May 22, 2018
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First free election in Tunisia this weekend

By Leila Fadel, The Washington Post

TUNIS, Tunisia — Voting lines wrapped around street corners on Sunday and parents brought children to witness the milestone, the first truly free vote in Tunisia’s history and the first election of the Arab Spring, which began in this small North African nation and sent shock waves through the region.

There were few reports of fraud or violence, and election officials said turnout was higher than expected, with an estimated 7 million of 10.4 million eligible voters casting ballots by late afternoon. Tunisian officials said they would probably release preliminary results Monday or Tuesday.

For Tunisians, it was an opportunity to have their say in the political rebirth of their country after the ouster of President Zine el-Abidine Ben Ali in January. But the vote was also closely watched in other Arab countries that are stepping toward democracy after decades of dictatorial rule. Egypt is scheduled to hold parliamentary elections in a month, the first since the ouster of Pr esident Hosni Mubarak, and, with the declaration of the formal end of the regime of Moammar Gadhafi, Libyans are expected to go to the polls in eight months.

“Whatever the outcome is, it is our decision, it is not imposed on us,” said Ismail Trabelsi, 42, an environmental engineer who went to vote in the middle-class neighborhood of al-Aouina at 7 a.m. He waited in line for more than an hour to cast his ballot in a school, one of more than 4,000 polling stations. “We’ve waited 55 years for this moment,” he said.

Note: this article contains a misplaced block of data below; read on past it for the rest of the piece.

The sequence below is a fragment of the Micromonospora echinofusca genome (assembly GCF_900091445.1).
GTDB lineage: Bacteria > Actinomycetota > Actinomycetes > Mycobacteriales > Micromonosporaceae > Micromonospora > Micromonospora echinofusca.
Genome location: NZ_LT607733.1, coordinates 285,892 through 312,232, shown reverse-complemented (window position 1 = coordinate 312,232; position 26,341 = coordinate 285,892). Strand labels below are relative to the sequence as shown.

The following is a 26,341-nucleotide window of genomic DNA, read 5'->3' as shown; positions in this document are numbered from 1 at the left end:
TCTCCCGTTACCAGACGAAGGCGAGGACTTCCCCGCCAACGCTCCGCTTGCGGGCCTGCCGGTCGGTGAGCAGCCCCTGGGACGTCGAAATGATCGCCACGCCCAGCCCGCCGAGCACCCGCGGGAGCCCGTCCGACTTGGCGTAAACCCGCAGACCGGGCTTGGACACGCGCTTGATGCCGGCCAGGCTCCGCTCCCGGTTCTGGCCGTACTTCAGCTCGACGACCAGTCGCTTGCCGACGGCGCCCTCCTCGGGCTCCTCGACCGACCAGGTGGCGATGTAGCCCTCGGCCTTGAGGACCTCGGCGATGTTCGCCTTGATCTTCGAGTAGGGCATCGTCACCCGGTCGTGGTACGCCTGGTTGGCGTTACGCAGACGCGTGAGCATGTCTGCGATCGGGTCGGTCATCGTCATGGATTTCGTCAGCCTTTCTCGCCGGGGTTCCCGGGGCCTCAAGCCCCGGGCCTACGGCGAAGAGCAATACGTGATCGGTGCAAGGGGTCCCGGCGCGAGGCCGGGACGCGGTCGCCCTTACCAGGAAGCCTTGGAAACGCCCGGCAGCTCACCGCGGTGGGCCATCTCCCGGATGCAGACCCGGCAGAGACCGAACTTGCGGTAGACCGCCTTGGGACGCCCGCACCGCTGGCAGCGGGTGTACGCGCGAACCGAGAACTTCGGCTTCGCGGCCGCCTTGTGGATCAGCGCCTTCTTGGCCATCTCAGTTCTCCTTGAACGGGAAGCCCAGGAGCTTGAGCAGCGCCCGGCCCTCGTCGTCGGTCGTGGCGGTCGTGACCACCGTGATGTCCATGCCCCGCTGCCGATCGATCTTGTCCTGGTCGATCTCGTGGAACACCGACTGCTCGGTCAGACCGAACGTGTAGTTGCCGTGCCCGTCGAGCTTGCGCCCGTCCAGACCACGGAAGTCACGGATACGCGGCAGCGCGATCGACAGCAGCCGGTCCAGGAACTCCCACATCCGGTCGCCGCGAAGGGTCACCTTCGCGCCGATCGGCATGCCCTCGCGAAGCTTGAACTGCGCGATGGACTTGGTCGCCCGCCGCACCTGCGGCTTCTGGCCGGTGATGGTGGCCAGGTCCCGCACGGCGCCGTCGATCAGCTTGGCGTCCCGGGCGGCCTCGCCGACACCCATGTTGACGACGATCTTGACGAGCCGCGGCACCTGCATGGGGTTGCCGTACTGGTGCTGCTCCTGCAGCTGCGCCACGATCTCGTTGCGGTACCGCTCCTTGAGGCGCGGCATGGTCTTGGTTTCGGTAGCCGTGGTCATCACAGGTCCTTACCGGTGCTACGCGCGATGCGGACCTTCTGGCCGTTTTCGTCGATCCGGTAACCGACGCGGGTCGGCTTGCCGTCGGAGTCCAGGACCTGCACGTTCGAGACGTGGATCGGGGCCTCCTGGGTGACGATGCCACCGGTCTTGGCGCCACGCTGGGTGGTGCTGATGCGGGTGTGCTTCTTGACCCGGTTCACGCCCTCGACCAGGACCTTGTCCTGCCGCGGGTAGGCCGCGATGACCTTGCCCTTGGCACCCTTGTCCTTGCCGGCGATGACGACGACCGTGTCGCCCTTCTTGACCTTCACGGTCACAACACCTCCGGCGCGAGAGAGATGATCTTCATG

Residents of the capital brimmed with joy and pride as they marked their choices on a large paper ballot that contained the name of each party as well as symbols representing them, for those who can’t read. Voters dropped the ballots in plastic bins, dipped their fingers in blue ink, and, as they walked away, often looked giddy.

More than 14,000 international and domestic observers were on hand to watch for election law violations. There were also visitors from Libya, which faces the difficult task of building a democracy in a country long dominated by one man.

“It’s going to be hard,” said Salwa Boughaghis, an activist and lawyer from Benghazi who played a key role in the early days of the Libyan revolution. “What’s happening here is amazing,” she said.

The votes cast Sunday will elect the country’s National Constituent Assembly, a body of 217 representatives who will draft a new constitution and appoint an interim government. With dozens of parties running, none were expected to receive a majority of votes, although the once-banned Ennahdha movement, which formed a moderate Islamist party, was expected to take the most votes.

Election rules forbid parties from campaigning on election day, and officials said they would prosecute violations. The country’s new independent electoral commission also warned parties against putting pressure on voters.

Overall, the elections appeared to be a success, officials said.

“Revolts spread from Tunisia to Wall Street, and now democracy will spread from Tunisia to the world,” said Thameu Jaoua, 46, a civil engineer who had never cast a ballot before Sunday.

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